Thursday, February 17, 2011

Let's Pretend...

"I'm Yoshi, you Mario, okay Mom?"

Isaac's power of persuasion gets me every time. Maybe it's the way he makes such exaggerated inflection...maybe it's the way his little eyebrows raise and his face lights up.  

Even if he didn't say it with such cute, eye-batting manners...I'd play with him.  Because not too long ago I dreamed we could do this together.

Prior to Isaac being 18 months old, Dan and I started noticing something was different about the way he played.  He was extremely introverted, often times pushing me physically away and out of the playroom.  He liked to play repetitively for hours with the same toys (most of them younger than what he should have been playing with).  He would roll balls back and forth, back and forth.  He would lay on his belly, watching and calculating the trajectory as they ricocheted off the floor cabinets in the kitchen.  He would be infatuated with the parts of a toy, rather than the whole of the toy or it's function.  He didn't respond to his name.  He didn't speak except for gibberish to himself.  He would panic if there were new people around, loud sounds, or unfamiliar settings.

Oblivious, and often ignoring anyone else, there was little we could do to join his "play."  I remember coming down the stairs to find all of the condiments taken from my refrigerator, lined up in height order across my counter tops.  Isaac's doing. Once he even closed the door on me when I came to see him in the playroom.  I felt guilty of something...felt hurt, used, and not appreciated by my own son (he still hadn't called me Mommy, and wouldn't until  he was 2 1/2).  There is nothing more detrimental to a mom's heart than when her child cannot speak, yet his actions shout loudly  "I don't want you."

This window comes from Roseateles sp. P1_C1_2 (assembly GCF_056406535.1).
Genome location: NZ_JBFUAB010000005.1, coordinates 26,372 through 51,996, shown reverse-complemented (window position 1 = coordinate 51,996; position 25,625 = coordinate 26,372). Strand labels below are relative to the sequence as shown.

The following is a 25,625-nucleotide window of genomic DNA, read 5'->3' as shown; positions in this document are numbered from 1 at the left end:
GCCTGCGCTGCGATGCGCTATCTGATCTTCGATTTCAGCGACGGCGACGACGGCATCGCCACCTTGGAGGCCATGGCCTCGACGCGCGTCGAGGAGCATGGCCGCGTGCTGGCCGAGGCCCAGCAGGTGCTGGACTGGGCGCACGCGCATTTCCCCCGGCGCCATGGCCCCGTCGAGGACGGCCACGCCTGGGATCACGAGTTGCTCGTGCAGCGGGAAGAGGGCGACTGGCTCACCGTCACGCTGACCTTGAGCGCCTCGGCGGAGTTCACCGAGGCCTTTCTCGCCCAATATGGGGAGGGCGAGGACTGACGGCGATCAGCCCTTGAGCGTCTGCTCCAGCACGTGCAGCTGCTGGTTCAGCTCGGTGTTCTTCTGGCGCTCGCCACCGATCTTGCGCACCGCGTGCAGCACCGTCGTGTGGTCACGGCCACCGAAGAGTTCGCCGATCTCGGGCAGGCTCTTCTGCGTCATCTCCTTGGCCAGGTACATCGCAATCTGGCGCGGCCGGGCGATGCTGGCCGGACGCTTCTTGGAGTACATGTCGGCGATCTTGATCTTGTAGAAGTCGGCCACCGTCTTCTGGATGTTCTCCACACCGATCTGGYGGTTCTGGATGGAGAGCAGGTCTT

I couldn't take it personally.  This was Isaac's struggle.  It was my job to love unconditionally.   After all,  I just thought loving like that was something that came naturally, especially as a mom.  With Isaac, I had to learn to love in a way that had absolutely no need for reciprocity: no special looks that connected mother and child; no moments of relishing the way he spoke my name with his little voice; no good mornings, good nights, thank yous or pleases.  No discovery or conversations that meant anything.  I had to love despite it all.  He needed me, he just didn't realize it; he loved me, I just didn't realize it. 

I could have kept loving him that way.  I knew the strength I had wasn't my own, and that God gave me Isaac because he knew I could handle it with HIS help.   But God didn't stop there. He showed me that loving Isaac through that time was like the love He has for those who don't always acknowledge him, push him aside, or ignore the fact that he's there, wanting to have a relationship with them.  When the sweet and savory moment when I heard my son say "Mom" and look at me...I understood God's heart when someone decides to love Him back. 

Now, when my exuberant little boy eagerly asks me to role play with him, I stop what I am doing and I play.  I laugh, I run.  I stop and think of how much I had wanted this time, and how distant it seemed only a year and a half ago. 

And even though we can now play pretend, there's no denying the love we have is anything but real.

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